Half Man Half Noodle

The secret to winning any game lies in not trying too hard

Today is about simplifying. Looking at a concept taken from “The Inner Game of Tennis.” Similar to “Zen and The Art of Motorcycle Maintenance” and “The Art of War” this book isn’t solely about Tennis but about the mind.

The player of the inner game comes to value the art of relaxed concentration above all other skills; he discovers a true basis for self-confidence; and he learns that the secret to winning any game lies in not trying too hard. – W. Timothy Gallwey

This means letting go of judgment, attachment, the desire to control situations outside of yourself whilst enjoying what you’re doing.

Quiet the mind. Relax. The greatest lapses in concentration come when we allow our minds to project what is about to happen or to dwell on what has already happened. It’s perplexing to wonder why we ever leave the here and now. Here and now are the only place and time when one ever enjoys himself or accomplishes anything. Most of our suffering takes place when we allow our minds to imagine the future or mull over the past.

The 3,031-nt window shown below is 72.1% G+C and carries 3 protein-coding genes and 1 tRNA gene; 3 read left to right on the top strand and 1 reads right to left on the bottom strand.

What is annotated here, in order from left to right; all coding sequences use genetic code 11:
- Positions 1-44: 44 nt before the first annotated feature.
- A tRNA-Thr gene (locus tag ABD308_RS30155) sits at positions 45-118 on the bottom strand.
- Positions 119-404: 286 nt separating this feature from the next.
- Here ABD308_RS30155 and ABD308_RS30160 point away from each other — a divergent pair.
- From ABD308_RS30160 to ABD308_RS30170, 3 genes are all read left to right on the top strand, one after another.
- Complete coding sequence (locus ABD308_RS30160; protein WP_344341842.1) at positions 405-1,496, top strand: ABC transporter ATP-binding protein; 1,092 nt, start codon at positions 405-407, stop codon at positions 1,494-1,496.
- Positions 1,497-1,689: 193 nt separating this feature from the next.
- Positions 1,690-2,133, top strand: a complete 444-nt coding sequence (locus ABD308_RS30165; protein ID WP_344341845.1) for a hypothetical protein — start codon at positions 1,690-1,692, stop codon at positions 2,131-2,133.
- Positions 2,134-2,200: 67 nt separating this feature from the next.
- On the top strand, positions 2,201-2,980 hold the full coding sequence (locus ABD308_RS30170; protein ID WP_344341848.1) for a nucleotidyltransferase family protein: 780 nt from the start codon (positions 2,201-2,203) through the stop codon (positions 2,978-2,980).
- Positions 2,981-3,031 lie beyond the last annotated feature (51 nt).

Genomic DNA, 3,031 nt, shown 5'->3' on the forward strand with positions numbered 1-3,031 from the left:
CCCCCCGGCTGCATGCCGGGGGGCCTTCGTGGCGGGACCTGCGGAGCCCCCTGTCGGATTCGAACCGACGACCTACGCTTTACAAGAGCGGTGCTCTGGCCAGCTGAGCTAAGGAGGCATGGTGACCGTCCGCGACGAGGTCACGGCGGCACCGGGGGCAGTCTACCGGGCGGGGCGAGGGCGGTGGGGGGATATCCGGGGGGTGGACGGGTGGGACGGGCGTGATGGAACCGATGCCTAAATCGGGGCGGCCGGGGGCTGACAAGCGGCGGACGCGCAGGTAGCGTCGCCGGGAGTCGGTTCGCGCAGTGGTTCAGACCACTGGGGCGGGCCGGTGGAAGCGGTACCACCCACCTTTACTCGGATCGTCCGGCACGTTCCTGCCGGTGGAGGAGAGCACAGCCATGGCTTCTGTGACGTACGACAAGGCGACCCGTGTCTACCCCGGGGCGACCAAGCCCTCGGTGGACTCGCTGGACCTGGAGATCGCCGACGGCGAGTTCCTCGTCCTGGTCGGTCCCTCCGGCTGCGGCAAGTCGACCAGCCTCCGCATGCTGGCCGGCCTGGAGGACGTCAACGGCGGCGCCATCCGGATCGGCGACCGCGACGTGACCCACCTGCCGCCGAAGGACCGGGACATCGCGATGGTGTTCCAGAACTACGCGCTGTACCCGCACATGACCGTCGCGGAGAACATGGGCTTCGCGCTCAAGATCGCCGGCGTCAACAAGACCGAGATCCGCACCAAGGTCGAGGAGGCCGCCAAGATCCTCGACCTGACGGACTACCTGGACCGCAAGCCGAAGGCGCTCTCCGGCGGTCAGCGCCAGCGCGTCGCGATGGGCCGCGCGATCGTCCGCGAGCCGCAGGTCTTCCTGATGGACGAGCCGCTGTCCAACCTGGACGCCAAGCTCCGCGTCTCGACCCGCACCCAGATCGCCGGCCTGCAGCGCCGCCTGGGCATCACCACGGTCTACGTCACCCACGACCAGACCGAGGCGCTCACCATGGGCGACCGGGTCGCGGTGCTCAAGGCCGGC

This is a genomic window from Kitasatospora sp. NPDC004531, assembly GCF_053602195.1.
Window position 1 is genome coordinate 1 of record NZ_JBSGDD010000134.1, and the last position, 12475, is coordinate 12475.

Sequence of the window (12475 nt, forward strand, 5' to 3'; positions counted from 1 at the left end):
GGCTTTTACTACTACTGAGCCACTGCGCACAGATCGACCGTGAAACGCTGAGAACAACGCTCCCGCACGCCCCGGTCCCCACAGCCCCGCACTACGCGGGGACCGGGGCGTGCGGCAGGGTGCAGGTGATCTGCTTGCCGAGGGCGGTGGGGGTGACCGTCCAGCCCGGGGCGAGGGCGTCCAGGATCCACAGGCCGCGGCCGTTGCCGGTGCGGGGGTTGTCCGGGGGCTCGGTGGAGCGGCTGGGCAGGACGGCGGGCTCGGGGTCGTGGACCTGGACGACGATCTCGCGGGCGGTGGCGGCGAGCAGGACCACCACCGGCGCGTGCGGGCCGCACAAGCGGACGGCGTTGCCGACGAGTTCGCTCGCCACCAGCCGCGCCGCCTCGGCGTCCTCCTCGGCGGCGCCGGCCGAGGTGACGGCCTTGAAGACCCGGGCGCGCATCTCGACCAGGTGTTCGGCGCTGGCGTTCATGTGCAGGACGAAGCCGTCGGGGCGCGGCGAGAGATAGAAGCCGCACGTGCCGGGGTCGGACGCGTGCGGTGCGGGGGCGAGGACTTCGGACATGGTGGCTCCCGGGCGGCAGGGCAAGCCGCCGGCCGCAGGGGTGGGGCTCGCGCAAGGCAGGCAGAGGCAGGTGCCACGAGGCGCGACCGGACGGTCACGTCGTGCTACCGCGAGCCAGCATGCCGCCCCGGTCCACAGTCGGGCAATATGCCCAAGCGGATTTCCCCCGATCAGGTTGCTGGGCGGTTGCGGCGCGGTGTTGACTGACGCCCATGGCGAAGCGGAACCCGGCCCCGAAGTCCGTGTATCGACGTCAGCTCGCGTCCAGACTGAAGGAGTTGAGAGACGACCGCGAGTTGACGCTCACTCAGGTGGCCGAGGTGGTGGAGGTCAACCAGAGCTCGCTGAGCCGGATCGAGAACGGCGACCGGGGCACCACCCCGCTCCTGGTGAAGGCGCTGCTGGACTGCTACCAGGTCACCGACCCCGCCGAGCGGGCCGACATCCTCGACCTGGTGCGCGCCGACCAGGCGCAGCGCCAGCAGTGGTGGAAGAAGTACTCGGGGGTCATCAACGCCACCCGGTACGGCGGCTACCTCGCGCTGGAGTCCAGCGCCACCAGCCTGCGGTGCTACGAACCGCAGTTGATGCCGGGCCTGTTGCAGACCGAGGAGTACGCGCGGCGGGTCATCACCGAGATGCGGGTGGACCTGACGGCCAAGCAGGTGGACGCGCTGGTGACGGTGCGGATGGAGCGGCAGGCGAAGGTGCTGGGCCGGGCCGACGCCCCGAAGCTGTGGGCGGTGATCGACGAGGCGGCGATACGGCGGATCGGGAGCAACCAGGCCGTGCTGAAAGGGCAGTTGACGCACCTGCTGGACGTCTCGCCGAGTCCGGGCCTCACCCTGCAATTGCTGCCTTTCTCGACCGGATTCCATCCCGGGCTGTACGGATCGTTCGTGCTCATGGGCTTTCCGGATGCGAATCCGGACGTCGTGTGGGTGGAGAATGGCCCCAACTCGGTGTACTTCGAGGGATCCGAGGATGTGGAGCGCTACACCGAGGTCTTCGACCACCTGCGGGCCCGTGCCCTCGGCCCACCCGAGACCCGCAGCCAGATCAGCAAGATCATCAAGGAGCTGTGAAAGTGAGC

Winning is overcoming obstacles to reach a goal, but the value in winning is only as great as the value of the goal reached. Reaching the goal itself may not be as valuable as the experience that can come in making a supreme effort to overcome the obstacles involved. The process can be more rewarding than the victory itself. When I’m concerned only about winning, I’m caring about something that I can’t wholly control. Whether I win or lose the external game is a result of my opponent’s skill and effort as well as my own. When one is emotionally attached to results that he can’t control, he tends to become anxious and then try too hard. But one can control the effort he puts into winning.

Inner stability is achieved not by burying one’s head in the sand at the sight of danger, but by acquiring the ability to see the true nature of what is happening and to respond appropriately. Instability, in contrast, is a condition of being in which we are more easily thrown off balance when Self 1 gets upset by an event or circumstance. Maybe wisdom is not so much to come up with new answers as to recognise at a deeper level the profundity of the age-old answers.

*Buying the book is the best course of action as it supports the author. In the mean time there’s a great collection of notes from the book here.